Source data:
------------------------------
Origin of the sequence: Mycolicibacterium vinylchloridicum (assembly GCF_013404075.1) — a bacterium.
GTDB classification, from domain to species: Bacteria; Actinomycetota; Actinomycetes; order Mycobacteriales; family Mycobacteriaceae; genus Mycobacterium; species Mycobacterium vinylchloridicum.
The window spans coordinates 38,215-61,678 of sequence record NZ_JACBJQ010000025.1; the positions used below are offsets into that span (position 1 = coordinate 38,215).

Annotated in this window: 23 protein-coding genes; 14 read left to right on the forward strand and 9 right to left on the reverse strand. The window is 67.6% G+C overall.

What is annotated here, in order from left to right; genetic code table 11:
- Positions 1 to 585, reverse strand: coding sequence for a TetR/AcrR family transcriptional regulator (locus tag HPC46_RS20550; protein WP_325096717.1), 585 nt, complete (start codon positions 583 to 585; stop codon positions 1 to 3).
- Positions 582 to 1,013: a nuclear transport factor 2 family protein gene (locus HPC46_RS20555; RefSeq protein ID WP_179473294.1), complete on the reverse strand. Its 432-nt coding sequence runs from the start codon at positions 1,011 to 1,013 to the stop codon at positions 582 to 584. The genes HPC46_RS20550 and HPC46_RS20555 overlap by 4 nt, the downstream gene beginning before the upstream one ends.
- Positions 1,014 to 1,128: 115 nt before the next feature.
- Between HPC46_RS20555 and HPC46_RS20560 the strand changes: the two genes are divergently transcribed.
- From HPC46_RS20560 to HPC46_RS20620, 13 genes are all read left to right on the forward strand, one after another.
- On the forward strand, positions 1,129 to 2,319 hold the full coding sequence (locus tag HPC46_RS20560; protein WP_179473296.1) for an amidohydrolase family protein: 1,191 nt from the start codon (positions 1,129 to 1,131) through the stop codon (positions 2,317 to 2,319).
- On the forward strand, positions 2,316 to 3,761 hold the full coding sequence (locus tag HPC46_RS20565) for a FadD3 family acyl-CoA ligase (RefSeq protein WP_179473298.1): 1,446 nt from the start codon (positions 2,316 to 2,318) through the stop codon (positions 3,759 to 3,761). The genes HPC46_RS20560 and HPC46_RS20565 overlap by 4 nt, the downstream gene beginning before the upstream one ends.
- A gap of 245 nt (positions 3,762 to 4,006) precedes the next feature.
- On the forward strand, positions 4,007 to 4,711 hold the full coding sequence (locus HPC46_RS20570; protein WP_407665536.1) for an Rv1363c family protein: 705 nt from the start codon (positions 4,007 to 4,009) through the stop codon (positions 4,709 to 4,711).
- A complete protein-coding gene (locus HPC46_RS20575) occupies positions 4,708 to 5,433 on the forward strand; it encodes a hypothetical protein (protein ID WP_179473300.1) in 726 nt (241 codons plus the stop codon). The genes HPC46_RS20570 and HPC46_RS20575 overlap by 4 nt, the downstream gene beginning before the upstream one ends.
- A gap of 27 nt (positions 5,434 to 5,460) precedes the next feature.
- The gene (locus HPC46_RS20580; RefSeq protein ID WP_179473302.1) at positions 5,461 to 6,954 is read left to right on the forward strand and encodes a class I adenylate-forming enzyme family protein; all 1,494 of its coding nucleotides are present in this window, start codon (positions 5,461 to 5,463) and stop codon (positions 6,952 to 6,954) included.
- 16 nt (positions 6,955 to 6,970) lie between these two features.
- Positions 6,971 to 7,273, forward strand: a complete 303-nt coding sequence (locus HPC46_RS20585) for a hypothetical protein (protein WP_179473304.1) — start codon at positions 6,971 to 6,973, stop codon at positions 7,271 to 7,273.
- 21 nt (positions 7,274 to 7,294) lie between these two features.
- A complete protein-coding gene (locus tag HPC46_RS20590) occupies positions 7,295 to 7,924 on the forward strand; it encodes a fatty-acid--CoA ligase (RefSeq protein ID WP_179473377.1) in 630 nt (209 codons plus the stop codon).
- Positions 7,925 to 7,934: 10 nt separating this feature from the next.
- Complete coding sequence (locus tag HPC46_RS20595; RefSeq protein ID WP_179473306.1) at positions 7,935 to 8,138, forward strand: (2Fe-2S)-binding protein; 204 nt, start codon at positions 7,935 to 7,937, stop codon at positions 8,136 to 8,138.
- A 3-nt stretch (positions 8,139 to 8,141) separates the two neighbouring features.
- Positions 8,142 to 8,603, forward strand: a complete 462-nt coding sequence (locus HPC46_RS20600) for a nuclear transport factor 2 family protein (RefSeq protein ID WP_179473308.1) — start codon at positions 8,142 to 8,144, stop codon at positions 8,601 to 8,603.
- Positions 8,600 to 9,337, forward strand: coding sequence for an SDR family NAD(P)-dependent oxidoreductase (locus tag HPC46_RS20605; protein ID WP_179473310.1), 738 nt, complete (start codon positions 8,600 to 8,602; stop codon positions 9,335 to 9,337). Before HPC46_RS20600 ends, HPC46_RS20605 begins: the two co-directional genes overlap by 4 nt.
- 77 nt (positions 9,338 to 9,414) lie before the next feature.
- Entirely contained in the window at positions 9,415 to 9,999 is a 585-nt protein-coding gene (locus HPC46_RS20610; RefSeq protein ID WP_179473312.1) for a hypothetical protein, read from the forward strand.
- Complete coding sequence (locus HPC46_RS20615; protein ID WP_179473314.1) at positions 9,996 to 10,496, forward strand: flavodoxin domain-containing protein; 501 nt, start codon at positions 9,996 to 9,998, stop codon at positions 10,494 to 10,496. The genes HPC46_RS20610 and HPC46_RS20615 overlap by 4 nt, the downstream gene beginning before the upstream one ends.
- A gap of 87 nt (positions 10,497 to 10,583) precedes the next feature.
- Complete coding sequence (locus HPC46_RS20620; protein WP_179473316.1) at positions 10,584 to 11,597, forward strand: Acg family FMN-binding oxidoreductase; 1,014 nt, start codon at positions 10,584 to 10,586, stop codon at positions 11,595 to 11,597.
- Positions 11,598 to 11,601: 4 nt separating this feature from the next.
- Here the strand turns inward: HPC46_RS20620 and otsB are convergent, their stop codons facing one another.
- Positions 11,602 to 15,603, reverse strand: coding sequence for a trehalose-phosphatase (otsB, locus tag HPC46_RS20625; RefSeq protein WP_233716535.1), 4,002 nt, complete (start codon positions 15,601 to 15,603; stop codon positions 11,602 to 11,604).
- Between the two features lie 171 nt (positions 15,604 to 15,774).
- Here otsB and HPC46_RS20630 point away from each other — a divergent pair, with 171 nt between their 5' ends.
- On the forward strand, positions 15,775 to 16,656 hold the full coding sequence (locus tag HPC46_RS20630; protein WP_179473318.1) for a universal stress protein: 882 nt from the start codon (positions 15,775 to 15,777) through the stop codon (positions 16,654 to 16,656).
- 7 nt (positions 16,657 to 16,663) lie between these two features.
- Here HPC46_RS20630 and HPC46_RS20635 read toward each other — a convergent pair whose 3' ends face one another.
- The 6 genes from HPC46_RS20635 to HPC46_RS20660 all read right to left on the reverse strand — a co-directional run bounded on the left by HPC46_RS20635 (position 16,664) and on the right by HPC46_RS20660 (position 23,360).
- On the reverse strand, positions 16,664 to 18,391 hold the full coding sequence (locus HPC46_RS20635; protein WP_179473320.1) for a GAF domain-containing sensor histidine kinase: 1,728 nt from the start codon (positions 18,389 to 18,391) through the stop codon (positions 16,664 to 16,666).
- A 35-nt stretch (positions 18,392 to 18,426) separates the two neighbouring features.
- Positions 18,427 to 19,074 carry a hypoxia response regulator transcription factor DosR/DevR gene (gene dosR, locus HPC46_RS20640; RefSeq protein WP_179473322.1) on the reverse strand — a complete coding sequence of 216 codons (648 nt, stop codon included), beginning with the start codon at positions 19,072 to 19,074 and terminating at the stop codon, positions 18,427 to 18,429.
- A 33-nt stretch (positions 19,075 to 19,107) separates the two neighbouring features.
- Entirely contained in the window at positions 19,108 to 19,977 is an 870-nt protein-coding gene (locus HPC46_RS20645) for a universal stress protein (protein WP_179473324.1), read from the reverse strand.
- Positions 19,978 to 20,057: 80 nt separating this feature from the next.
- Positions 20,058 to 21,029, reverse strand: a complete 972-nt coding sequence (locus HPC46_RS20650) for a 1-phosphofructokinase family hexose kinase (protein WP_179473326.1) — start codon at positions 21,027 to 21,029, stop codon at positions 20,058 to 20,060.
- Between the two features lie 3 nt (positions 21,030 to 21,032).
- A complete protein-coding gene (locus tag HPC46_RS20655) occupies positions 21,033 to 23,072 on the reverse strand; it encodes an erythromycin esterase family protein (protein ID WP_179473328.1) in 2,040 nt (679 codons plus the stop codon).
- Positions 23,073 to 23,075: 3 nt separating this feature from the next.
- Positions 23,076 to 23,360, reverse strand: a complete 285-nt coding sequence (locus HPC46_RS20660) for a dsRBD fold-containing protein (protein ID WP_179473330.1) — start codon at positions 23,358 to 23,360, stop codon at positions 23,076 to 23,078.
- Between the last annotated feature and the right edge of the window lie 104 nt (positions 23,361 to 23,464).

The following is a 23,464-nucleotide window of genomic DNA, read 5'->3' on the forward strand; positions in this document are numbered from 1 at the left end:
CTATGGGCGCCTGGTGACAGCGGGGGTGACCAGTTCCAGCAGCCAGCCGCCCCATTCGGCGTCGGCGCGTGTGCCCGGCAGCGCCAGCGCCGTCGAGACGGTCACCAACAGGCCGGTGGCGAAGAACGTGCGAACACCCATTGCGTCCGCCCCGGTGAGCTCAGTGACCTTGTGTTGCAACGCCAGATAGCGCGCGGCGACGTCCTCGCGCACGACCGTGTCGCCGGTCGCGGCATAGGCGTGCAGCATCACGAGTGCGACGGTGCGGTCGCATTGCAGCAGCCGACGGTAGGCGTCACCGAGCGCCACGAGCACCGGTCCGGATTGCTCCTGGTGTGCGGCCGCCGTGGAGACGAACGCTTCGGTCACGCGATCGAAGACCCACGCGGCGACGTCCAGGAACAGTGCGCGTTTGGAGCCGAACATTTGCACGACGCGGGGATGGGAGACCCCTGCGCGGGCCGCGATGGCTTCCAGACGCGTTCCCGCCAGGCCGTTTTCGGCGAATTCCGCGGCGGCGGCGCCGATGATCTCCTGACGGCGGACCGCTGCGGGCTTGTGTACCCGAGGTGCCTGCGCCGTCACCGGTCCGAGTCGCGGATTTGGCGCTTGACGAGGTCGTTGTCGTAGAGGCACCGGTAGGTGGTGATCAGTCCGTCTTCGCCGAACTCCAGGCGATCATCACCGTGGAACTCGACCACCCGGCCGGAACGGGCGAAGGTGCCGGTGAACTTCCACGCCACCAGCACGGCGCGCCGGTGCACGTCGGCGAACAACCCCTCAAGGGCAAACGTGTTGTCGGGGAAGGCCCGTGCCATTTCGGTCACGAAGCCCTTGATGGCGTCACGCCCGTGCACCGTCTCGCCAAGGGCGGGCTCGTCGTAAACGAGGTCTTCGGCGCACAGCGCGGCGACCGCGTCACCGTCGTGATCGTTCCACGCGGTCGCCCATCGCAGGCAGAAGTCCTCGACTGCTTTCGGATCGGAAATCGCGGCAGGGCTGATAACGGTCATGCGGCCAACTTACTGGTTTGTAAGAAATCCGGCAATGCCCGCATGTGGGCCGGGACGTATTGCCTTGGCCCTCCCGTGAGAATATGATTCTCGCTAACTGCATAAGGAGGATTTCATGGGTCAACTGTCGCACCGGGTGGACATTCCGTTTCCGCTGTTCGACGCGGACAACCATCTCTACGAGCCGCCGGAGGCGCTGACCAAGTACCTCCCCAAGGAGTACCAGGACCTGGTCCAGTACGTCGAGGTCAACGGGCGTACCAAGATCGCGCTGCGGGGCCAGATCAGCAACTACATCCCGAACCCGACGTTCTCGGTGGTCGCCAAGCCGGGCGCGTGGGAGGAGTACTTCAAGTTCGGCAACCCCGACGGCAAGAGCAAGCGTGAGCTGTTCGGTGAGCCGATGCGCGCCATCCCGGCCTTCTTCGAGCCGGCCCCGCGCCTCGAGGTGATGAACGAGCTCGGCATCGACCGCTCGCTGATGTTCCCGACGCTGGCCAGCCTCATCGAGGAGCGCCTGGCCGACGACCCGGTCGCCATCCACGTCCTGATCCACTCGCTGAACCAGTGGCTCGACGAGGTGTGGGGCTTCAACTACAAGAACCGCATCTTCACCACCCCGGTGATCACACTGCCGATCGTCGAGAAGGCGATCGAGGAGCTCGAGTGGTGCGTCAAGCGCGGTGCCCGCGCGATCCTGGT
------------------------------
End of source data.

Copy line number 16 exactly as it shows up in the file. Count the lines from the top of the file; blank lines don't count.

- A gap of 27 nt (positions 5,434 to 5,460) precedes the next feature.